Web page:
Girl from Rio
= Highest Rating
kind of Space Age sorceress are you?"
the hero asks super-villain Shirley Eaton at one
point in this ludicrous film.
A rather lame one, I can attest.
Not only does her plan for world domination make
no sense, but her army of machinegun-toting, go-go
booted Amazons doesn't even have any bullets —
the gals just shake their weapons at the camera
while gunfire crackles on the soundtrack. Some
of 'em don't even have ammo clips!
from Rio is yet another late '60s collaboration
of director Jess Franco and producer Harry Allan
Towers, the team responsible for such poverty
row pulp fictions as The
Blood of Fu Manchu and The
Castle of Fu Manchu. Towers, using his "Peter
Welbeck" alias, also wrote the script, so it is
he who must shoulder most of the blame for what
ended up on screen. Though Franco does what he
can to imbue it with a pop art/comic book sensibility
and a breezy attitude, the film is severely undercut
by its miserly budget and a choppy screenplay
rife with bad dialog.
and badly dressed —
playboy type Jeff Sutton (Richard Wyler) arrives
in Rio and checks in to a hotel. According to
underworld rumors Sutton is believed to be carrying
$10 Million in stolen cash. This draws the interest
of a big-shot local mobster, Mr. Masius (Hollywood
veteran George Sanders, in one of his last roles).
Sutton supposedly stole the money in America but
the nature of the theft is never explained; all
we need to know is that Masius really wants to
get his hands on it. So he sends various henchmen
against Sutton, who continually defeats them with
the hideousness of his plaid sports jacket. (Actually
he uses poorly staged judo moves and karate chops
to best the baddies. Franco isn't exactly known
as an action director.)
In between dodging Masius'
thugs Sutton takes up with the hotel's hot-to-trot
manicurist, Leslie (Maria Rohm in a horrid black
wig), who's very easy to get in the sack. She's
really an agent of Sumitra (Goldfinger's
Shirley Eaton), an evil female genius who plans
to take over the world with an army of women she's
building at a secret base called Femina in the
Brazilian jungle. Leslie's job is to lure our
hero to Femina so that his purloined millions
can be added to Sumitra's coffers. (World domination
naturally requires regular infusions of capital.)
Sutton, however, isn't who he seems to be either.
No thief, he's actually a mercenary hired to rescue
a kidnapped heiress from Sumitra's clutches. The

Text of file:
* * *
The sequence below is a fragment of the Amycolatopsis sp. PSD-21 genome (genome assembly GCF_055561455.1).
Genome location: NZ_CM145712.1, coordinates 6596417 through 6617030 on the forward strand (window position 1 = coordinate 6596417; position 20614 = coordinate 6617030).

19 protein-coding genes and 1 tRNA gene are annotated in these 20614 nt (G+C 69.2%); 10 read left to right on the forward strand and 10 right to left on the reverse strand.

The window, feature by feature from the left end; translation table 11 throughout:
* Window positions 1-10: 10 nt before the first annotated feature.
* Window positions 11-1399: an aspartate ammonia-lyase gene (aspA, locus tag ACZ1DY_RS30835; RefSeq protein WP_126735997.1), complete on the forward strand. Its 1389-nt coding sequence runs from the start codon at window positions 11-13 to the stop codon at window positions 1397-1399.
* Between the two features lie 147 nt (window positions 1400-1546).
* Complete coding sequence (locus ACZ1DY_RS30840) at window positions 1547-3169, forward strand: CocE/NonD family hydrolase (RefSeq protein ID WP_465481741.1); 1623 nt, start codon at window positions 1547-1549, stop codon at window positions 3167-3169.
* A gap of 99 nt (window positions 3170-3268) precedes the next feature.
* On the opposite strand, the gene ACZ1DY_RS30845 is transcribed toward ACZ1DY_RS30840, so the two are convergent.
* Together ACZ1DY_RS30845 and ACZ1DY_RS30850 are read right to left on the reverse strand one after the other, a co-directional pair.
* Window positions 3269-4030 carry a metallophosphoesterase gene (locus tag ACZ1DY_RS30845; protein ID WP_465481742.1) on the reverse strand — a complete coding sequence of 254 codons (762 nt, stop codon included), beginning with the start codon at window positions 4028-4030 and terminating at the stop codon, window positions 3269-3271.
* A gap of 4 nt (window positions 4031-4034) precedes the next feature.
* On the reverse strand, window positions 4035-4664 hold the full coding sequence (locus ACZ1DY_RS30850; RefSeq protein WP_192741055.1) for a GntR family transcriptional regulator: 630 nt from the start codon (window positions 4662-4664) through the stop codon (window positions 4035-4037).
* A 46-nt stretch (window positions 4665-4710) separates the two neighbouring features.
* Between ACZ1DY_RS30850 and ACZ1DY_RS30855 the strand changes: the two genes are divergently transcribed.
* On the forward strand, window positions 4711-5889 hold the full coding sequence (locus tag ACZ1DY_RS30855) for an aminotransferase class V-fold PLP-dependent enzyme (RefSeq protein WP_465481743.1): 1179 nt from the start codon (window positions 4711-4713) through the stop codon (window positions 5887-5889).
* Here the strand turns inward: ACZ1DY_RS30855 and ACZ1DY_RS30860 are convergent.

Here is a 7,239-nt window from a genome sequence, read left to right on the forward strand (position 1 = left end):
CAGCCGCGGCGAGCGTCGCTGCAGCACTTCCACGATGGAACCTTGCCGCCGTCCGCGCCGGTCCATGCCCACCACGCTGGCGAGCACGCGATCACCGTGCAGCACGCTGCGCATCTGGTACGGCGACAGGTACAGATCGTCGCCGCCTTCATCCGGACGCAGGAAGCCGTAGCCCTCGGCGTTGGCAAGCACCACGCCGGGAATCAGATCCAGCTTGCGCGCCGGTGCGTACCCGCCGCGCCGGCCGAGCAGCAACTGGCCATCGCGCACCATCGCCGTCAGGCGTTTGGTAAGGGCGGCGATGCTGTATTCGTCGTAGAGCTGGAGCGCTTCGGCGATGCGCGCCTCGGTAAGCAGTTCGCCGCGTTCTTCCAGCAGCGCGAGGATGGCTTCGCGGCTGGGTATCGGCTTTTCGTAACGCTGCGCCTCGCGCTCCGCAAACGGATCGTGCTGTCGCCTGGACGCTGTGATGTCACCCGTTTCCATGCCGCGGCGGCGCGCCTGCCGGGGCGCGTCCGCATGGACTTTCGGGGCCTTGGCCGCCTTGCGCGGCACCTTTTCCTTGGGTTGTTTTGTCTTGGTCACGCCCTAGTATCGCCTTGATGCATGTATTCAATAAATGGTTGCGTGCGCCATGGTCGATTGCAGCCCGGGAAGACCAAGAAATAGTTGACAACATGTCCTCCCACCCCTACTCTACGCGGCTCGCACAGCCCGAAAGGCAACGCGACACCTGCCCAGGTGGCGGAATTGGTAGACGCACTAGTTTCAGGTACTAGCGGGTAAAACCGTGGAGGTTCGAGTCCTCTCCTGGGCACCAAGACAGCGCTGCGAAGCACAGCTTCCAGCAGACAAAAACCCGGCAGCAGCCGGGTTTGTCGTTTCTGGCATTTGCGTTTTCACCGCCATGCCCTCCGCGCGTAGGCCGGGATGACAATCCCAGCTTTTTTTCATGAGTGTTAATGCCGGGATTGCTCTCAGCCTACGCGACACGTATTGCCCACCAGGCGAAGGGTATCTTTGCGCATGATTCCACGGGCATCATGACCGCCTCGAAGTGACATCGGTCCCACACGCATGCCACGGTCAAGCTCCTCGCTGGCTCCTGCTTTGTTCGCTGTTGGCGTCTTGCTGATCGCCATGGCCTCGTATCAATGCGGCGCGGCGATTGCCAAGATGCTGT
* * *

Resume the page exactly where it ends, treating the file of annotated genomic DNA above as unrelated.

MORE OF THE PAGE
$10 Million is phony. It's merely bait to attract
Sumitra's operatives, so that he can learn where
her headquarters is located. But drawing the attention
of mob boss Masius wasn't part of the plan...
a lively samba-flavored lounge score by Daniel
White, The Girl from Rio
blithely bounces along from one ridiculous set-piece
to the next, rarely making any sense, until it
finally self-destructs (as Sumitra's base is supposed
to do) in the disastrously botched finale. As
the hero, Wyler is a complete dud
(that jacket has got to go!),
punching a lot more air than henchmen. All the
film's action scenes are pathetic. Other shots
are clumsily recycled to bridge scenes or
pad out the running time.
(Perhaps explaining some of Sumitra's "instant"
dye jobs... For
some inexplicable reason her hair color changes
from brunette to blonde and back again from scene
to scene.) Eaton
obviously relished the chance to play a "dragon
lady" and is fine in the Sumitra role, but how
she could recite some of that dialog with a straight
face is beyond me. The secondary villain, Masius,
is the sort of ruthless gangster who wears polka-dot
cravats, uses a pink telephone (with a 90-foot
cord) and deplores the sight of blood. (While
his thugs torture the captured Leslie for information,
he lies on a sofa chuckling over a Popeye comic
book.) Sanders, perhaps a trifle embarrassed to
be participating, at least gets to snuggle up
to shapely Elisa Montés, whose comic performance
as Masius' sexy "accountant" is one
of the film's high points.
the movie's not a complete waste. Any flick
this dumb is going to have a few unintentional
laughs. (Behold the foxy heiress being tortured
with a plastic electric fan! And there's that
silly gun-shaking business to simulate actually
firing them. Blanks cost money, ya know!)
Shot on location in Rio De Janeiro, Franco takes
good advantage of the scenery and local color.
He could've made a great documentary just on the
Carnivale. (Instead he made this film and 99
Women, starring Herbert Lom and Rosalba Neri,
at the same time!) Maria Rohm (Justine,
The Bloody Judge)
shows us a bit of skin, too.
Though based on pulp writer
Sax Rohmer's Sumuru character, Eaton's female Blofeld
is listed as "Sumitra" in the closing credits but
referred to as "Sunanda" by everyone in the film.
What the —???
almost goes without saying that The
Girl from Rio receives first-class treatment
by Blue Underground. The print used for
this transfer, anamorphically letterboxed at 1.66:1,
looks remarkably good. (Only a tiny bit of damage
is fleetingly glimpsed.) Colors are especially
vibrant — the ladies' outfits and costumes of
the Carnivale revelers showcase a kaleidoscope
of different hues. As for audio quality, the disc's
digital mono track is clean and clear. White's
enjoyable score isn't compromised.
a poster/still gallery, a talent bio of Jess Franco
(the same as featured on the other BU Franco titles),
a step-through essay on Rohmer's Sumuru novels
(illustrated with pulp paperback covers), and
a 14-minute documentary, Rolling in Rio,
with director Franco, writer/producer Towers and
star Shirley Eaton participating. Deft editing
incorporates scenes from the film with salient
and amusing anecdotes in the interview segments.
BU has a track record of producing terrific featurettes
(for their own label and others); the one included
with The Girl from Rio
is no exception. 2/16/04